I was thinking back to the Catholic blogosphere, and to what finally got me to start blogging about a decade ago. I was skeptical about it. I wondered if blogging had already jumped the shark. Probably too late to join in, I thought. The old blogspot site is still living, I see.
I went back to the October 2003 posts. Seem pretty tame.
I recall that Fall was a heady time for the Catholic blogosphere. Not many progressives online. While there were a few Big Name Bloggers, practically everybody was running it out of their own shop, so to speak. Not many publishers in the game at that point. I don’t think Father Z had made the switch over from message boards yet.
Everybody was blogging about Terri Schiavo that month. The DaVinci Code too. US adventurism in southwest Asia was still a feel-good thing for many Catholics.
Personally, it was a very arduous time in ministry. The second year in a parish, for me, is always the toughest. Three times I didn’t survive the place for a third year. I stayed put in Kansas City for six, and I’m still reflecting on lessons gained from it all. This quote from October 30th has a bit more behind it:
I had heard through the grapevine that a few parishioners are grumbling about the new choir. “Why do we need another thing for kids? Let them do it in the school, where that kind of thing belongs.” *Sigh* It’s a good parish, but it has so far to go.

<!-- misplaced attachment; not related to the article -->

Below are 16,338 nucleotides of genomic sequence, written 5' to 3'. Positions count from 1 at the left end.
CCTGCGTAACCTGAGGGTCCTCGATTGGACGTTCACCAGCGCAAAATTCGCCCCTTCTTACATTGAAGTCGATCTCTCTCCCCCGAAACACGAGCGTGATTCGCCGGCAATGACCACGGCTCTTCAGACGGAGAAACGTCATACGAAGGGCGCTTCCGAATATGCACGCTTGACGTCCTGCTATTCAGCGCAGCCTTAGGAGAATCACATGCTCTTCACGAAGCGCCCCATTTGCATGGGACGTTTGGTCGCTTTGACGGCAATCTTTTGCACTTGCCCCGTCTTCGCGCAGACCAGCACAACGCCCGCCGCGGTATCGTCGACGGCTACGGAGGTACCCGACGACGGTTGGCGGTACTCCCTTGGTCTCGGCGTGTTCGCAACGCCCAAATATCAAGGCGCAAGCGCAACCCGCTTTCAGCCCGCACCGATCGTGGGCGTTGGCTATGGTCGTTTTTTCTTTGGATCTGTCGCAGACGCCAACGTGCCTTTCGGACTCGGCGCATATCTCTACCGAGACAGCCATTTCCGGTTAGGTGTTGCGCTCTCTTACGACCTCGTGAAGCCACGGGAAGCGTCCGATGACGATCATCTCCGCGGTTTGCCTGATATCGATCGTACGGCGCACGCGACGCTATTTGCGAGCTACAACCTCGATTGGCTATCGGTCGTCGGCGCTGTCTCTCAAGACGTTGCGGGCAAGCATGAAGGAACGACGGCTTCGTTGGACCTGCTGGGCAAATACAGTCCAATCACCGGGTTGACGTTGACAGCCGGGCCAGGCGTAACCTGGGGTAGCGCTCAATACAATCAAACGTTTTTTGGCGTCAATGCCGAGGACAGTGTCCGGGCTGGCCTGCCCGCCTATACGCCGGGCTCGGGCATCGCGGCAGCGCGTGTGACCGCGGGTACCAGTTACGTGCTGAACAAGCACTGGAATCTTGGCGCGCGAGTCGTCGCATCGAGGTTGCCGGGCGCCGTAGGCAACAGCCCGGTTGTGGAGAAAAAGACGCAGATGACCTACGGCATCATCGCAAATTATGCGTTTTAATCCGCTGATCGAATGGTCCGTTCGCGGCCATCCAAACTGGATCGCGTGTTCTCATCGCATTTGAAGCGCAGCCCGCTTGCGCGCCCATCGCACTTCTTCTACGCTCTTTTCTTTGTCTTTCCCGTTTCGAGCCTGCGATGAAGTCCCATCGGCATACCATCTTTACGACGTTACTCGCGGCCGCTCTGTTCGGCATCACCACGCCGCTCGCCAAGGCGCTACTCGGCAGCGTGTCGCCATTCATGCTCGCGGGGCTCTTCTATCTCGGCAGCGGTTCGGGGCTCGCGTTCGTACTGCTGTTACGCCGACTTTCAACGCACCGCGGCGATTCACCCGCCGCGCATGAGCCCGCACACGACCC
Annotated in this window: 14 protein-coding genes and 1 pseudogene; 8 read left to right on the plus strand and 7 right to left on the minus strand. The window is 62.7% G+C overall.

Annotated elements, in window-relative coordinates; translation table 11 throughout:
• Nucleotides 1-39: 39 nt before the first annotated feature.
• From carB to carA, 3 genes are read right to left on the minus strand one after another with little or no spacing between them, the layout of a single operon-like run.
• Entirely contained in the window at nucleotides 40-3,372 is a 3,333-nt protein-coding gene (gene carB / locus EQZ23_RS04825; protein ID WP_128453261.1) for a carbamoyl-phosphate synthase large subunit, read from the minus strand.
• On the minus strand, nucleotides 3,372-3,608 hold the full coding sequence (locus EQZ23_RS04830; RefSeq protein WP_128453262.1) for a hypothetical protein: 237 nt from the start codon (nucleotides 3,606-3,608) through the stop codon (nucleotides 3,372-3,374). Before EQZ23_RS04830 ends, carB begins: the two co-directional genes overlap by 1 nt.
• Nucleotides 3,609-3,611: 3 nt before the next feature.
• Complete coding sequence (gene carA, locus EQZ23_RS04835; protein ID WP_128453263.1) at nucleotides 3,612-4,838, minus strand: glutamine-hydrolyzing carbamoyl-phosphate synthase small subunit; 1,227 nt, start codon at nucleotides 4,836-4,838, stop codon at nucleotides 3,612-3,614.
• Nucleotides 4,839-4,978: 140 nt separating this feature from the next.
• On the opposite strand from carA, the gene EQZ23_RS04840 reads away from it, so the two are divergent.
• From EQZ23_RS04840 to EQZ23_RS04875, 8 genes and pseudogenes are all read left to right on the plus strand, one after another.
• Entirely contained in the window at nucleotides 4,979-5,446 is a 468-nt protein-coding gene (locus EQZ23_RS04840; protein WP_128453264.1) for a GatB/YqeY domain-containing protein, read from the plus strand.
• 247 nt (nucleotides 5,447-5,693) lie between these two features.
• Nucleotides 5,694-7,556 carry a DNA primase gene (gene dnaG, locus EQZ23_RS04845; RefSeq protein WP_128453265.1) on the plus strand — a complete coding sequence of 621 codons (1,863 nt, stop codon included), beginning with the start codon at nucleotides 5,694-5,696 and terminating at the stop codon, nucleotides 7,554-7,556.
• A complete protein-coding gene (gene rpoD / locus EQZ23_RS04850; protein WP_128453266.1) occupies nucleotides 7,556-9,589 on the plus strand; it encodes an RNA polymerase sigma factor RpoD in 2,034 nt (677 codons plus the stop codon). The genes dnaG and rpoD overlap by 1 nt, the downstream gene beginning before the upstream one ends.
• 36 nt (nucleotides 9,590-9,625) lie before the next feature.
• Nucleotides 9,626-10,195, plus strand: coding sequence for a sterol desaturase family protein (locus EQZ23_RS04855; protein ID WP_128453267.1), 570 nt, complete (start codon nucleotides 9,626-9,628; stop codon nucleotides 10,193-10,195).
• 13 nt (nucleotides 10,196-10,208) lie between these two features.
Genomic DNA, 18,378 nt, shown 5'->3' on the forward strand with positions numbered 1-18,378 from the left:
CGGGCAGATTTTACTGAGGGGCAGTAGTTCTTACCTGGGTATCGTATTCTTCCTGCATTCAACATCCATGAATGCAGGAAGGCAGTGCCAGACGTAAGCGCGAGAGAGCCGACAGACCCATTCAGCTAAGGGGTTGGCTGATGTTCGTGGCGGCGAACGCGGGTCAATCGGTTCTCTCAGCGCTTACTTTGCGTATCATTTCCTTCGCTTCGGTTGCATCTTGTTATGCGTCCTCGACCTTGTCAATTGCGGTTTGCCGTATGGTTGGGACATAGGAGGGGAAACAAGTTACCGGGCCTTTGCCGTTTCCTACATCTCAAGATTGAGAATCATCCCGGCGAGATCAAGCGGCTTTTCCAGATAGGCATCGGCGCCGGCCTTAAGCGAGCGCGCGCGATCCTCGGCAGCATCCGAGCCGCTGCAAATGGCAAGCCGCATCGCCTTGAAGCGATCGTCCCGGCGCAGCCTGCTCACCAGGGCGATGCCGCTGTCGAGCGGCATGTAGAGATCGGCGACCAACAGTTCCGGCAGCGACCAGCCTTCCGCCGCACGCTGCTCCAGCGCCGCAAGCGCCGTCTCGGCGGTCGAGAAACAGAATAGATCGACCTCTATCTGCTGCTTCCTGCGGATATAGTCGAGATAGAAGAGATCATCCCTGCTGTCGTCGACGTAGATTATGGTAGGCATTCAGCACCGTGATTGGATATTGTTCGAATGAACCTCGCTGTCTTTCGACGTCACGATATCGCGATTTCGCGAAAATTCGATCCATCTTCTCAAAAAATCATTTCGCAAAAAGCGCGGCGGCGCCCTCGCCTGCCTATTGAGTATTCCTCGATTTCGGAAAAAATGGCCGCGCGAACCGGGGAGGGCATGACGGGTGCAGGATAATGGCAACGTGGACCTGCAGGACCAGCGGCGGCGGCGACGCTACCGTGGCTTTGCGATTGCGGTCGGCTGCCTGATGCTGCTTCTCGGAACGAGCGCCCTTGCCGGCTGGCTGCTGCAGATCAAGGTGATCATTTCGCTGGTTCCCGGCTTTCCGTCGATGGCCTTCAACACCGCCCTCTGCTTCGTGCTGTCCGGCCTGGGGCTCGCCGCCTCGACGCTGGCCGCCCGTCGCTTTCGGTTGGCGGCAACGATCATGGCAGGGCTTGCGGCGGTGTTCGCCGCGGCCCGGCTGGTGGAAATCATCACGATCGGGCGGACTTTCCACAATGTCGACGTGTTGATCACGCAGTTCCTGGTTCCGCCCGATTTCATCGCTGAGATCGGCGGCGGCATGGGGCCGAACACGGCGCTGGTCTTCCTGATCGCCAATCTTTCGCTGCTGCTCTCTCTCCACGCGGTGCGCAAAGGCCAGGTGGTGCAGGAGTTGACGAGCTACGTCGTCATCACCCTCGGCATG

It was a good parish. It still is, from what I hear from afar. I remember arguing for Christmas and Easter publicity with the pastor. I lost that one. He didn’t understand why, when the church was packed for Christmas Eve and Easter Sunday, we would want to invite more people to come. I wasn’t as evangelically aware in those days, but it still seemed right to tell the community who we were and that we were here, ready to welcome all.
The big parish controversy that Fall of ’03, as I recall it, was that someone in the loft choir (which I didn’t direct or accompany) was upset because I said they did “Protestant” music. Which they did. The choir members didn’t know better–they had fifteen years with the same director, who usually went to the big Protestant publishers for performance pieces. I actually got called into the pastor’s office on that one. Sort of reminiscent of grade school. And deck chairs.
It’s curious how people who don’t know you are fairly quick to misjudge when they feel threatened. It was like that online, too.
I was looking over the blogroll from the old site, too. I kept it fairly well updated, and it included a mix of blogs from the ideological sides of the Church. Most of them are dormant or rarely updated. But a few bloggers continue, mostly on new sites. There’s a lot of change in seven to ten years.
Many of you readers have been with me for years. They seem to pass quickly, don’t you think? What do you see as the biggest changes in the Catholic blogs over the past decade?